Archive for the ‘Lacunar Infarct Prognosis’ Category
A lacunar infarct can be described in much the same way as many other vascular diseases. In short, it is a stroke, but typically it is one that is not as readily felt or noticed by either the victim or family members. It is sometimes referred to as a silent stroke. An infarct can pose several dangers to the patient which can be detrimental to lacunar infarct prognosis unless the disease is adequately recognized and treatment is started within a reasonable amount of time. With proper treatment, the lacunar infarct prognosis is actually quite good.
A silent stroke is caused by the same issues that cause other types of strokes. This is usually a blood clot that occurs deep inside the brain, thus temporarily closing off the blood supply to a particular part of the brain. While symptoms of a full blown stroke often involve complete loss of strength or movement on one side of the body coupled with facial drooping, the symptoms of a silent stroke are much more subtle and more difficult to detect. Many times, even the patient is largely unaware that a serious problem has occurred.
Specifically, the symptoms of a silent stroke often only involve difficulty speaking. This is not because the cognitive abilities of the patient have been adversely affected, but because the patient often does not have full muscular control over the tongue, thus making speaking a challenge. The symptoms are typically rather short-lived. Another problem associated with many silent strokes is that they often tend to occur during sleep, thus denying the patient the opportunity to get effective treatment.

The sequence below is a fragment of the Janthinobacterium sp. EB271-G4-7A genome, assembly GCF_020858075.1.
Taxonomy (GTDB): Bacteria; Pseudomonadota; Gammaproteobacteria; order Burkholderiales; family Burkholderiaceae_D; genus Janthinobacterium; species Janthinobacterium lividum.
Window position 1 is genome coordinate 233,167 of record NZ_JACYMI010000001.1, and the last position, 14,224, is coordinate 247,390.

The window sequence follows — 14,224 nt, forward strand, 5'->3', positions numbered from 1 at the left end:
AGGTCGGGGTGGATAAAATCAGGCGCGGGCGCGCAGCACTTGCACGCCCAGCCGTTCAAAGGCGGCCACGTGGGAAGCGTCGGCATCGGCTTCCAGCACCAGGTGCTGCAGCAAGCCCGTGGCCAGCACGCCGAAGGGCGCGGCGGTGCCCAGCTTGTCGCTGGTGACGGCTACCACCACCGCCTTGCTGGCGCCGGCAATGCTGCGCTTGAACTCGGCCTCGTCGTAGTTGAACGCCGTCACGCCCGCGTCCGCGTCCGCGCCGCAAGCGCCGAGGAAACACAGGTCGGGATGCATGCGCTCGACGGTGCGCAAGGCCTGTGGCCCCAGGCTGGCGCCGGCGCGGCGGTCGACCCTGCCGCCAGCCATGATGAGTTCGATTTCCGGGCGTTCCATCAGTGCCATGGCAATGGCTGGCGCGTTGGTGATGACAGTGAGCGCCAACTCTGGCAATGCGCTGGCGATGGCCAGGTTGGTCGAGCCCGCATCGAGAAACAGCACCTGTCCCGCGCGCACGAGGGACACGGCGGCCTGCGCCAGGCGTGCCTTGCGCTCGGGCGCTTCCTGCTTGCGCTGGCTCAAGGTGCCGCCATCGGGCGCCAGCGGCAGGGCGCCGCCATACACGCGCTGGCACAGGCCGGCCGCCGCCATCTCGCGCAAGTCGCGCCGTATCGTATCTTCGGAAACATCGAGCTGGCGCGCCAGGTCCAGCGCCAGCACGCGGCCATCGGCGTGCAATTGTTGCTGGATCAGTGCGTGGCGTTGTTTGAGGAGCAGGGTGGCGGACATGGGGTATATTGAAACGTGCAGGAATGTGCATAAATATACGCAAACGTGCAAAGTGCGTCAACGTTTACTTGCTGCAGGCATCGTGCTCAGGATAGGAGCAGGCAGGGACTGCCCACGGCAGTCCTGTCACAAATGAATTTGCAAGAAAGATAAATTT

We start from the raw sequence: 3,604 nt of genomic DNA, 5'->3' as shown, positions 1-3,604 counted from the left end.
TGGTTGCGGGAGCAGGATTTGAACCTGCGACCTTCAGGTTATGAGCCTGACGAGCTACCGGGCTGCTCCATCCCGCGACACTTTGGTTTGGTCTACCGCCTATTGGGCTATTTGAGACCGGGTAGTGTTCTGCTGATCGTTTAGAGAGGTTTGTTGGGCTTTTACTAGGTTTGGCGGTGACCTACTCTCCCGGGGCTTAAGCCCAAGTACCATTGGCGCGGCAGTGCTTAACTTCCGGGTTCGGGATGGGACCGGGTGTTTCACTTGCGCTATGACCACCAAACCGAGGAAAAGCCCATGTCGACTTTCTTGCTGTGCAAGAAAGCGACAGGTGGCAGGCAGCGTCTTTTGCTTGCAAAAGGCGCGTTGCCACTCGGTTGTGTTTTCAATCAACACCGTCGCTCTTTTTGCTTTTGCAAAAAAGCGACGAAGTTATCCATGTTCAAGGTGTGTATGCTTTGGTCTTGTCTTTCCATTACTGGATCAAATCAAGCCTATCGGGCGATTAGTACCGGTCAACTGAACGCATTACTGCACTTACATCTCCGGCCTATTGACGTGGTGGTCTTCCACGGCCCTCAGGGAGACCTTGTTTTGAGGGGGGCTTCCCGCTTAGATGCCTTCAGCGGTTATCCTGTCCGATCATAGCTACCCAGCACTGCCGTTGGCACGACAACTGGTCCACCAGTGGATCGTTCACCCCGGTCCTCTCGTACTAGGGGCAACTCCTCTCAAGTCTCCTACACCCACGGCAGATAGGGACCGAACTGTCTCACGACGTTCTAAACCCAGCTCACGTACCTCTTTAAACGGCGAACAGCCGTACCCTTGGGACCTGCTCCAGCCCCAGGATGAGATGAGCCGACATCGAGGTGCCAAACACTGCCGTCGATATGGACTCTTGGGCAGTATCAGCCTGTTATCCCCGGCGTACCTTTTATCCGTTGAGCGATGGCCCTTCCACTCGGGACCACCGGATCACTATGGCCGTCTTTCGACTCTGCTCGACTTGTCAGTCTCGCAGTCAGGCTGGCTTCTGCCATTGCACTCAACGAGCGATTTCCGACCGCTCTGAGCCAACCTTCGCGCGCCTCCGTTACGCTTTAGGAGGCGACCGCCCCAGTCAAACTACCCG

This directly affects the outcome of a patient’s general health and has a dramatic impact on the prognosis of a person who has suffered one or more silent strokes. When prompt medical treatment is administered a silent stroke usually does minimal damage and the patient often regains his or her ability to fully function very quickly. In these cases, the long-term prognosis is not adversely affected by having suffered a silent stroke. However, in cases where patients suffer one or more silent strokes and do not receive prompt medical treatment serious complications can arise. These patients often suffer an increased risk of death. This is not necessarily directly related to the silent stroke itself, but moreover as a result of the health problems that caused the stroke in the first place. Because the disease is usually the result of small blood clots, patients who suffer these episodes without realizing that they need medical treatment are left vulnerable to the effects of additional blood clots as time goes on.
The medical conditions that typically lead to these types of strokes are likely to lead to additional health problems such as more serious cerebrovascular accidents or cardiovascular problems. Many of these patients also suffer from hypertension and may suffer adverse effects from the disease unless they are effectively treated. Therefore, the patient who receives prompt medical treatment for a silent stroke fare much better than those who do not. They are often made aware of associated medical conditions and can then undergo effective treatment to reduce their chances of complications. For patients who receive effective treatment there is no reason to assume that they will not be able to live a full and happy life even after suffering a silent stroke.